Friday, 24 February 2012

I'm in Today's Teignmouth Post!

I'm in today's Teignmouth Post! Hooray!
Obviously if you're down in Devon, you can buy one there, but you can also download a copy for 50p from their website.
Teignmouth Post
It's a really good article which they've taken from my press release. It just shows what a self-published writer can do, and I'd like to thank reporter, John Ware, and editor, Ruth Davey, for all their help, not to mention Rhona at the Quayside Bookshop for suggesting it.
Quayside Bookshop

Saturday, 18 February 2012

Exhibition of Scott's Last Expedition meant so much to me

Fifty years ago, at the age of seven, I made a diary about Captain Scott's Expedition at junior school to celebrate the fifty years since he and his friends had perished on the way back from the South Pole, knowing that Norwegian, Raold Amundsen had got there first.
Through the years, I've remembered the story about their trek to the Pole, and especially the bit about Oates going out for a walk and saying he might be some time, but never coming back.
However, I never expected to be able to see the actual equipment that they took with them, from the cameras to record their journey, to the tins of biscuits that sustained them, which are displayed in a reconstruction of the area of the base hut where they wintered the year before their attempt on the pole in 1912.
The exhibition at the Natural History Museum is on until September 2nd and is well worth a visit. Have you seen it?

Monday, 13 February 2012

I've found a Weekend at Bernie's!

Many years ago we watched this black slapstick comedy film about two guys who discovered that their boss had been murdered at his beach house, and not wanting to be accused of his death and not wanting the assassin to kill them too, they pretended that he was still alive. Sounds gruesome? Well, it is a bit, but played so well that it's just funny, unlike some American comedies that go completely over the top.
As Bernie's beach house fills up with his normal weekend party crowd, Larry and Richard sit him on the sofa, and with his dark glasses on. Who can tell he's dead as they swing his arms and legs and pretend that he's interacting with all the guests?  There are some great set pieces, e.g. when Larry and Gwen, the girl he's trying to impress, lie on the beach like Burt Lancaster and Deborah Kerr in From Here to Eternity, and Bernie, who has fallen off the balcony and been swept out to sea, floats up behind them on the tide, like a scene from The Simpsons.
Anyway, we'd talked about it for a long time, but couldn't remember the title, so it was great to see that it was on ITV 2 on Saturday night. A silly funny film that made us laugh.
Have you seen it?

Tuesday, 7 February 2012

My Dear, I wanted to tell you by Louisa Young - Kindle or paperback?

I had a Kindle for Christmas, and I've been very disappointed that many new books for sale are more expensive to download than to order the paperback and have it delivered to my home. Of course you do get your ebook immediately, but there is another thing. . .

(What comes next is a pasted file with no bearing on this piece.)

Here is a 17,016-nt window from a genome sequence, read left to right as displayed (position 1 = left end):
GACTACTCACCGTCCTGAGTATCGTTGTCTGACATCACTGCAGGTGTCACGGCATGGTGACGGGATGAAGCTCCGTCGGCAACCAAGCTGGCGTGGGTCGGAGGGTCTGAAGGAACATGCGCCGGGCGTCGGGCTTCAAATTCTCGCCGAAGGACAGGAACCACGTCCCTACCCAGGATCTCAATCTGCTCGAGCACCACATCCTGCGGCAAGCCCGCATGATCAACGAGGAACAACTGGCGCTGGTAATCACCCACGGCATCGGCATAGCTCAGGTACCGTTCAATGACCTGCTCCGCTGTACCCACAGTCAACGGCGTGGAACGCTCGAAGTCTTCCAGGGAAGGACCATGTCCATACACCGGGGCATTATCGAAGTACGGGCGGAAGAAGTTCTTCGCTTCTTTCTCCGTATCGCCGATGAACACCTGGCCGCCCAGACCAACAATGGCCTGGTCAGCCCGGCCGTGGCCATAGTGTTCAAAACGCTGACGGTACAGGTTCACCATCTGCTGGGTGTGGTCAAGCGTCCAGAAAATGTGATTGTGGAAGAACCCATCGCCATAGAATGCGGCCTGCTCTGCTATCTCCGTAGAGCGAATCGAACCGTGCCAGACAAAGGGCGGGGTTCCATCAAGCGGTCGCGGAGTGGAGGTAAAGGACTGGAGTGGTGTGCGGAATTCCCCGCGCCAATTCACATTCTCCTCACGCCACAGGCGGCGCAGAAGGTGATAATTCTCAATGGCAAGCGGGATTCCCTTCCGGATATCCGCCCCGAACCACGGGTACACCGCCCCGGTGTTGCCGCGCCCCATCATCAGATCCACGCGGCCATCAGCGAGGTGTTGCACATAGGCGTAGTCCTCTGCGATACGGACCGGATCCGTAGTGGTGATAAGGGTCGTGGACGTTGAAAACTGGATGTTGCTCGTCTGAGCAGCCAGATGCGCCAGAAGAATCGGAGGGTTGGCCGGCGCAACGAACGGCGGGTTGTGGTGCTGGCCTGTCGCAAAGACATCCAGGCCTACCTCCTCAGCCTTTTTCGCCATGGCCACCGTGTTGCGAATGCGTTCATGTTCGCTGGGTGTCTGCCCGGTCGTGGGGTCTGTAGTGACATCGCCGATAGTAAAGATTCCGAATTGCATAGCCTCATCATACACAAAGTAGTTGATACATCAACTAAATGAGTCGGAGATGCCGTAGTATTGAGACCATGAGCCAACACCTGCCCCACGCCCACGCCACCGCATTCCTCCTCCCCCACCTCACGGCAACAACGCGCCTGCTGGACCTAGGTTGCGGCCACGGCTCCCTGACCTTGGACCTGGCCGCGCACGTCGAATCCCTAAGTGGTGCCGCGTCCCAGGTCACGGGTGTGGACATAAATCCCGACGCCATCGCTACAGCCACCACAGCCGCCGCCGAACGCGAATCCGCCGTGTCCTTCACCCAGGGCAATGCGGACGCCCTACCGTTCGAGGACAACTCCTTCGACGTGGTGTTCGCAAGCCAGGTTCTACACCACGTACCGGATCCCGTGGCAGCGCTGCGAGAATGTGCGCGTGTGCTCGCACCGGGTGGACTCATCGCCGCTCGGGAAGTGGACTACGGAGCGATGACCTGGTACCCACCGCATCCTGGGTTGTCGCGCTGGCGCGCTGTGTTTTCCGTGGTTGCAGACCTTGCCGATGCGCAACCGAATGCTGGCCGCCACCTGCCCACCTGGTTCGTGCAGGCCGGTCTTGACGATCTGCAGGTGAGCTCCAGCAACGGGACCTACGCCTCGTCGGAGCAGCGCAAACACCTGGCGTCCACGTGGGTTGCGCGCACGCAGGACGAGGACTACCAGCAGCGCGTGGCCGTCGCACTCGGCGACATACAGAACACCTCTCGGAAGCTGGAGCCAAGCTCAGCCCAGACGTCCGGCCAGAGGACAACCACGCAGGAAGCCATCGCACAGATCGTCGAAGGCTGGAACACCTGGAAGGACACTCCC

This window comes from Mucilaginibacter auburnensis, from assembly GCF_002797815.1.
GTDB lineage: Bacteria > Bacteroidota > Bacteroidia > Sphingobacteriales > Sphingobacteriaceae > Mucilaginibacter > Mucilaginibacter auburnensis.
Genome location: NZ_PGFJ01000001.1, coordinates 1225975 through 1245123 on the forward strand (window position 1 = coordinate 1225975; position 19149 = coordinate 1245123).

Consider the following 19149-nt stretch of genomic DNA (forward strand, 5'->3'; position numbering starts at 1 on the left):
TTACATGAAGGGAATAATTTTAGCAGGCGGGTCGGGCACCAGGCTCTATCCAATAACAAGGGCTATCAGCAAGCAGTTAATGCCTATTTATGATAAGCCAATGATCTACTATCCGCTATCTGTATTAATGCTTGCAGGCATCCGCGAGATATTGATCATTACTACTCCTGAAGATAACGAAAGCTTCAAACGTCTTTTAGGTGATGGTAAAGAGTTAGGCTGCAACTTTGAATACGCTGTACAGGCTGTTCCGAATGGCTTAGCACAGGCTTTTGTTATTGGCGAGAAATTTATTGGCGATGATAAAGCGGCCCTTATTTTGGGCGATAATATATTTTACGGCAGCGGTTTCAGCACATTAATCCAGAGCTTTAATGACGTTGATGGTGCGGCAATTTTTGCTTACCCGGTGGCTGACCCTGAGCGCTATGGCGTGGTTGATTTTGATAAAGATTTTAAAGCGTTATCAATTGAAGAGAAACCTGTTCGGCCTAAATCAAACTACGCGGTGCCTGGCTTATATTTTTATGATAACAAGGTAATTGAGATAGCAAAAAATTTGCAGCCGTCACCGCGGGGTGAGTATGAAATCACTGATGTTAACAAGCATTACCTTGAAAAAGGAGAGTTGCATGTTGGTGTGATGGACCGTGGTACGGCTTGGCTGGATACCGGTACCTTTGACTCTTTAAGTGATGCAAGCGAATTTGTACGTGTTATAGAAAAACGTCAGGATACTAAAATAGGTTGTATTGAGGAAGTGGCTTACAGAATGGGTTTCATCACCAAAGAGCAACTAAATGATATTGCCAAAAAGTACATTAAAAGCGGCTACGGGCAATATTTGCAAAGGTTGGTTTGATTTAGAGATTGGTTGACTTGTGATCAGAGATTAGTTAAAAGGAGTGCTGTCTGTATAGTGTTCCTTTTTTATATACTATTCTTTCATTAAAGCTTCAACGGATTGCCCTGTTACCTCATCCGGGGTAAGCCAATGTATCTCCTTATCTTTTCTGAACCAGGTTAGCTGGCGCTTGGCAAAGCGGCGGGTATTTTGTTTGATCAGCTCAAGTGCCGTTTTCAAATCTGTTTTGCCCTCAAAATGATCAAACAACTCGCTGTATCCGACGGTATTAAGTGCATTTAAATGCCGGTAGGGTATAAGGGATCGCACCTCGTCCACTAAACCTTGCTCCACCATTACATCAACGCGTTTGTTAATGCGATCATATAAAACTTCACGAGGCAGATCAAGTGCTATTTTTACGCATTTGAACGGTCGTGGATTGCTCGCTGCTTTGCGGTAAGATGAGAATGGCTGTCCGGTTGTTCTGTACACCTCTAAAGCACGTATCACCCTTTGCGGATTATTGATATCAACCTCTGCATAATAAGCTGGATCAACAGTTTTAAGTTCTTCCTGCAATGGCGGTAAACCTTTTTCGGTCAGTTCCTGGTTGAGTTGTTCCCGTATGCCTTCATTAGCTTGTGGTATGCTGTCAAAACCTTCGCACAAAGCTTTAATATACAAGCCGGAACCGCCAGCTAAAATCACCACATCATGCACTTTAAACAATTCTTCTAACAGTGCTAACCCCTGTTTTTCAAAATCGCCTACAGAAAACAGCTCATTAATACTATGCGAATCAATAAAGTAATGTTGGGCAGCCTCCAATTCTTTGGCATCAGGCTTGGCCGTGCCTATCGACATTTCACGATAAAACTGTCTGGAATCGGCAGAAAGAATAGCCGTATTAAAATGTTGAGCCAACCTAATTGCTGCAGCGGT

I first saw Louisa Young's beautiful book in Sainsbury's. I was drawn to it by the cover which sets the story in the First World War which I'm researching at the moment. (Someone, giving an Amazon Customer Review, said that the cover was 'reminiscent of yet another beach chick-flick read' - I don't know what they were looking at!)
The back of the cover is important too, and gives, of course, the blurb, but this one is very special because it explains the title: the words on the buff coloured form that would be filled in at a Casualty Clearing Station, 'My Dear . . . I wanted to tell you. . .' which you don't find out until halfway through the book.
This is all lost when you download it on Kindle.
Also, I looked at the first few pages on Amazon, and the formatting is all lost as well. Louisa Young sets the scene in the Prologue by describing the sounds and effects of the Battle of Messines on both sides of the Channel on the main protagonists of the story. All  the gaps between the paragraphs are lost and they all run into each other. Not what Lousia had intended, I'm sure.
Anyway, enough of all that, I really enjoyed this book. The contrasting love affairs between Riley and Nadine, and that of his commanding officer, Peter, and his wife, Julia, and the support which Rose, Peter's sister, gives to them all, are set against the horrific backdrop of the First World War. This is a moving story about how ordinary people coped with their lives during that time.
So, as you can see, I bought the paperback.
Which would you prefer?

Wednesday, 1 February 2012

Gipsy Moth in Wallingford Bookshop!

Here is my novel, Gipsy Moth, on the shelf at Wallingford Bookshop.
I have to thank Rebecca Emin for blogging about this wonderful bookshop which agreed to stock her children's novel, New Beginnings, and her anthology, A Knowing Look and Other Stories.
I contacted Rebecca, and she said that she was sure that Alison at the shop would like to see my book, so I took it along. I felt really nervous, and hardly looked around the shop the first time, but she was pleased to take two copies.
I went back last week, and although they haven't sold yet, it only takes two people to come in and and buy them, and then perhaps she will take some more.